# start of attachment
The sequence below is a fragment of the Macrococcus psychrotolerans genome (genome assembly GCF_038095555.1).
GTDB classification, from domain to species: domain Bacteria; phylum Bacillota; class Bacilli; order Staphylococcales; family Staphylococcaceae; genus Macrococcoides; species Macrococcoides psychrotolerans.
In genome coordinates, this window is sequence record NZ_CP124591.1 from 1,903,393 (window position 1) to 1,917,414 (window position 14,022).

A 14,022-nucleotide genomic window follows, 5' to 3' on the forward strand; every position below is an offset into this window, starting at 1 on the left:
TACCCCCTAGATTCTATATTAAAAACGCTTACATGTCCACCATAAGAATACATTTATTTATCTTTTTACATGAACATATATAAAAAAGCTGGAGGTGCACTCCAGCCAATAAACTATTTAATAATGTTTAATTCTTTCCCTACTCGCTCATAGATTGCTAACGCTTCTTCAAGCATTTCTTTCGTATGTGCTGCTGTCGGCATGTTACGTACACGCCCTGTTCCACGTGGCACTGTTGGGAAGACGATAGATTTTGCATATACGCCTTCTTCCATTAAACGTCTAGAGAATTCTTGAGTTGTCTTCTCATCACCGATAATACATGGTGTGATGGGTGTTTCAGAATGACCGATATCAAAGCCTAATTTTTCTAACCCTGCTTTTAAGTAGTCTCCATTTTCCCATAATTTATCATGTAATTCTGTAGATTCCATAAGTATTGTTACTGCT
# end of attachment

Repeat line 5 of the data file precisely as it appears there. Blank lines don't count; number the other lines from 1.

TACCCCCTAGATTCTATATTAAAAACGCTTACATGTCCACCATAAGAATACATTTATTTATCTTTTTACATGAACATATATAAAAAAGCTGGAGGTGCACTCCAGCCAATAAACTATTTAATAATGTTTAATTCTTTCCCTACTCGCTCATAGATTGCTAACGCTTCTTCAAGCATTTCTTTCGTATGTGCTGCTGTCGGCATGTTACGTACACGCCCTGTTCCACGTGGCACTGTTGGGAAGACGATAGATTTTGCATATACGCCTTCTTCCATTAAACGTCTAGAGAATTCTTGAGTTGTCTTCTCATCACCGATAATACATGGTGTGATGGGTGTTTCAGAATGACCGATATCAAAGCCTAATTTTTCTAACCCTGCTTTTAAGTAGTCTCCATTTTCCCATAATTTATCATGTAATTCTGTAGATTCCATAAGTATTGTTACTGCT